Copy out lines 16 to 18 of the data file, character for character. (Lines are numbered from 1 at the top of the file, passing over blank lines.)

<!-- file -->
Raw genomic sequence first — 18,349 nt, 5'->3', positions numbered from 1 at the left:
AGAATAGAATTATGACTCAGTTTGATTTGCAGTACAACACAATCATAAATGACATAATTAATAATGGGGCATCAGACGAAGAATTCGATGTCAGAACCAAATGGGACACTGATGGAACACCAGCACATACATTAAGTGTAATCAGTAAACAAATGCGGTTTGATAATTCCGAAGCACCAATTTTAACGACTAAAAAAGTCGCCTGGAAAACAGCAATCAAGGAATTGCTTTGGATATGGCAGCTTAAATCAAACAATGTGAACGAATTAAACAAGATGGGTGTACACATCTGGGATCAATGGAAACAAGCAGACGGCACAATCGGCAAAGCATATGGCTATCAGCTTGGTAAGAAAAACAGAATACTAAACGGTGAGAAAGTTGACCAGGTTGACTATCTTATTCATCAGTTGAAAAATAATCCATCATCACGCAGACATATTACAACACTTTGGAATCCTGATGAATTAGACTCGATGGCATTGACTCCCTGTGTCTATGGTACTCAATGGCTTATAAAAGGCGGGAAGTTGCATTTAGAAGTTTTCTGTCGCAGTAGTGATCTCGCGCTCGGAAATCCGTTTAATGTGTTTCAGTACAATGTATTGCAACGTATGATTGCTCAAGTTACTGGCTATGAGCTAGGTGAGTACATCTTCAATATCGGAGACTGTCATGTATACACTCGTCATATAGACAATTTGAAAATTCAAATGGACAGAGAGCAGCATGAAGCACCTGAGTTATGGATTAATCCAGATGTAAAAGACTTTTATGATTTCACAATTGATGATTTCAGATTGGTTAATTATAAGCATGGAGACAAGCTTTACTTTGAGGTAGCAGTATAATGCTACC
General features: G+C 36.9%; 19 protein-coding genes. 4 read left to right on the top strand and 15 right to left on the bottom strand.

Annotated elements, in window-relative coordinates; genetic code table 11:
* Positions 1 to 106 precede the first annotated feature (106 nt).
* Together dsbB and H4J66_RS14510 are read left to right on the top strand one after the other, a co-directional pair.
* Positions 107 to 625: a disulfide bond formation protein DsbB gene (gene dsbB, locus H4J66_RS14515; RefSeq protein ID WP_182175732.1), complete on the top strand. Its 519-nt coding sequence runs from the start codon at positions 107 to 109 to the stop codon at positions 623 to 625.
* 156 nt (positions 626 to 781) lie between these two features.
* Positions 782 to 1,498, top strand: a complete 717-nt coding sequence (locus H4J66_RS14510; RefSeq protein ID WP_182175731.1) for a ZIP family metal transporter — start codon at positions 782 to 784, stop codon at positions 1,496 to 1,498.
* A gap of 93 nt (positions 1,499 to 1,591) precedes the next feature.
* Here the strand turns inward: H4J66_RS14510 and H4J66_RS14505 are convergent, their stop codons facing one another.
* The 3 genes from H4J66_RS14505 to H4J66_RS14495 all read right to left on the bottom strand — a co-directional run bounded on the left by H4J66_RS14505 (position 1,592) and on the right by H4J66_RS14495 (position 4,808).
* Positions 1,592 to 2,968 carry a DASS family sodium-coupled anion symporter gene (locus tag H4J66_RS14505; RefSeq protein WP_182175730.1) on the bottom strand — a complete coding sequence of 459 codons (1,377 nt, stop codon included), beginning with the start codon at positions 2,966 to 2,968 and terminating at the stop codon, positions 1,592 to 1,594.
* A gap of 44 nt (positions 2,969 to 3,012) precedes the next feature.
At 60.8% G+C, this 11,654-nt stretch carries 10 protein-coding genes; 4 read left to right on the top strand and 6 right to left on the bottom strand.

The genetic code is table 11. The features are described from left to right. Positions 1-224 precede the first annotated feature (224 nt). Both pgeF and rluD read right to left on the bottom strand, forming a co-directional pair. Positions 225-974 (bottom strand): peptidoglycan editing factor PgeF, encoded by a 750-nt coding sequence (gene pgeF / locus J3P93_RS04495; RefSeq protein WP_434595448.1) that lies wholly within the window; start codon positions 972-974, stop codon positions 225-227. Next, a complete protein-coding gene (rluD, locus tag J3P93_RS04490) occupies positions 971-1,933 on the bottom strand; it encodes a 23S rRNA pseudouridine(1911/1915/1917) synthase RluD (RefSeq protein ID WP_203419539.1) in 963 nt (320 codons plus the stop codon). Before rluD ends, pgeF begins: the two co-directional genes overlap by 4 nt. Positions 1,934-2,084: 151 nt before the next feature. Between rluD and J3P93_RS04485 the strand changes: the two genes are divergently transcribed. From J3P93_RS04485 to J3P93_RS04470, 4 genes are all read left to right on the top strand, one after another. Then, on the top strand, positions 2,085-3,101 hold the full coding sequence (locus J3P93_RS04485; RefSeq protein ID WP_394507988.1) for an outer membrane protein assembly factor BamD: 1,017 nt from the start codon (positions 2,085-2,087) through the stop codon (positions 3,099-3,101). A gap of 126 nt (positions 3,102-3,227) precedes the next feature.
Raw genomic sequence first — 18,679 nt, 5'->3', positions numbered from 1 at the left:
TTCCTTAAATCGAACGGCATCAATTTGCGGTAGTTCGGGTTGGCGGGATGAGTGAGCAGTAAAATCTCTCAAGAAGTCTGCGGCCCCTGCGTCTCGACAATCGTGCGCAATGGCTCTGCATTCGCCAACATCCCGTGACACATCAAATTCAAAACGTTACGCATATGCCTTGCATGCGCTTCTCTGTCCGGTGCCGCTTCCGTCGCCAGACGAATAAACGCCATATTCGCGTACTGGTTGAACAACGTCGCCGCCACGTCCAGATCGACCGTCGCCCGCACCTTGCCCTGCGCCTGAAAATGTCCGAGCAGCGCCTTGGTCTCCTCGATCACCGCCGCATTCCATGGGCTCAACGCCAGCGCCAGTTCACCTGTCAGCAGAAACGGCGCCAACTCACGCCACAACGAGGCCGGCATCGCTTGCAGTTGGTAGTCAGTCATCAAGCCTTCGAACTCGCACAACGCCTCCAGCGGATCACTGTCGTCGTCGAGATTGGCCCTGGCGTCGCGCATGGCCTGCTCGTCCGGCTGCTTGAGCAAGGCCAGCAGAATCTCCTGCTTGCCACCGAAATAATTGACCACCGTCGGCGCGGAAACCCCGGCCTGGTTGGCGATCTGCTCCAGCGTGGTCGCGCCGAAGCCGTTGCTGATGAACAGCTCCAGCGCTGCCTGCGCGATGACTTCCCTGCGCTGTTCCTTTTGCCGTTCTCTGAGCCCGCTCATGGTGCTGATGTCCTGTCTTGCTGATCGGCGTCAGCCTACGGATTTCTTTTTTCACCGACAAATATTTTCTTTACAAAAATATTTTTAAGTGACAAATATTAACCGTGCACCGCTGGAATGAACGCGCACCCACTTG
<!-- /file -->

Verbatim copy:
The genetic code is table 11. The features are described from left to right. Positions 1-224 precede the first annotated feature (224 nt). Both pgeF and rluD read right to left on the bottom strand, forming a co-directional pair. Positions 225-974 (bottom strand): peptidoglycan editing factor PgeF, encoded by a 750-nt coding sequence (gene pgeF / locus J3P93_RS04495; RefSeq protein WP_434595448.1) that lies wholly within the window; start codon positions 972-974, stop codon positions 225-227. Next, a complete protein-coding gene (rluD, locus tag J3P93_RS04490) occupies positions 971-1,933 on the bottom strand; it encodes a 23S rRNA pseudouridine(1911/1915/1917) synthase RluD (RefSeq protein ID WP_203419539.1) in 963 nt (320 codons plus the stop codon). Before rluD ends, pgeF begins: the two co-directional genes overlap by 4 nt. Positions 1,934-2,084: 151 nt before the next feature. Between rluD and J3P93_RS04485 the strand changes: the two genes are divergently transcribed. From J3P93_RS04485 to J3P93_RS04470, 4 genes are all read left to right on the top strand, one after another. Then, on the top strand, positions 2,085-3,101 hold the full coding sequence (locus J3P93_RS04485; RefSeq protein ID WP_394507988.1) for an outer membrane protein assembly factor BamD: 1,017 nt from the start codon (positions 2,085-2,087) through the stop codon (positions 3,099-3,101). A gap of 126 nt (positions 3,102-3,227) precedes the next feature.
Raw genomic sequence first — 18,679 nt, 5'->3', positions numbered from 1 at the left:
TTCCTTAAATCGAACGGCATCAATTTGCGGTAGTTCGGGTTGGCGGGATGAGTGAGCAGTAAAATCTCTCAAGAAGTCTGCGGCCCCTGCGTCTCGACAATCGTGCGCAATGGCTCTGCATTCGCCAACATCCCGTGACACATCAAATTCAAAACGTTACGCATATGCCTTGCATGCGCTTCTCTGTCCGGTGCCGCTTCCGTCGCCAGACGAATAAACGCCATATTCGCGTACTGGTTGAACAACGTCGCCGCCACGTCCAGATCGACCGTCGCCCGCACCTTGCCCTGCGCCTGAAAATGTCCGAGCAGCGCCTTGGTCTCCTCGATCACCGCCGCATTCCATGGGCTCAACGCCAGCGCCAGTTCACCTGTCAGCAGAAACGGCGCCAACTCACGCCACAACGAGGCCGGCATCGCTTGCAGTTGGTAGTCAGTCATCAAGCCTTCGAACTCGCACAACGCCTCCAGCGGATCACTGTCGTCGTCGAGATTGGCCCTGGCGTCGCGCATGGCCTGCTCGTCCGGCTGCTTGAGCAAGGCCAGCAGAATCTCCTGCTTGCCACCGAAATAATTGACCACCGTCGGCGCGGAAACCCCGGCCTGGTTGGCGATCTGCTCCAGCGTGGTCGCGCCGAAGCCGTTGCTGATGAACAGCTCCAGCGCTGCCTGCGCGATGACTTCCCTGCGCTGTTCCTTTTGCCGTTCTCTGAGCCCGCTCATGGTGCTGATGTCCTGTCTTGCTGATCGGCGTCAGCCTACGGATTTCTTTTTTCACCGACAAATATTTTCTTTACAAAAATATTTTTAAGTGACAAATATTAACCGTGCACCGCTGGAATGAACGCGCACCCACTTG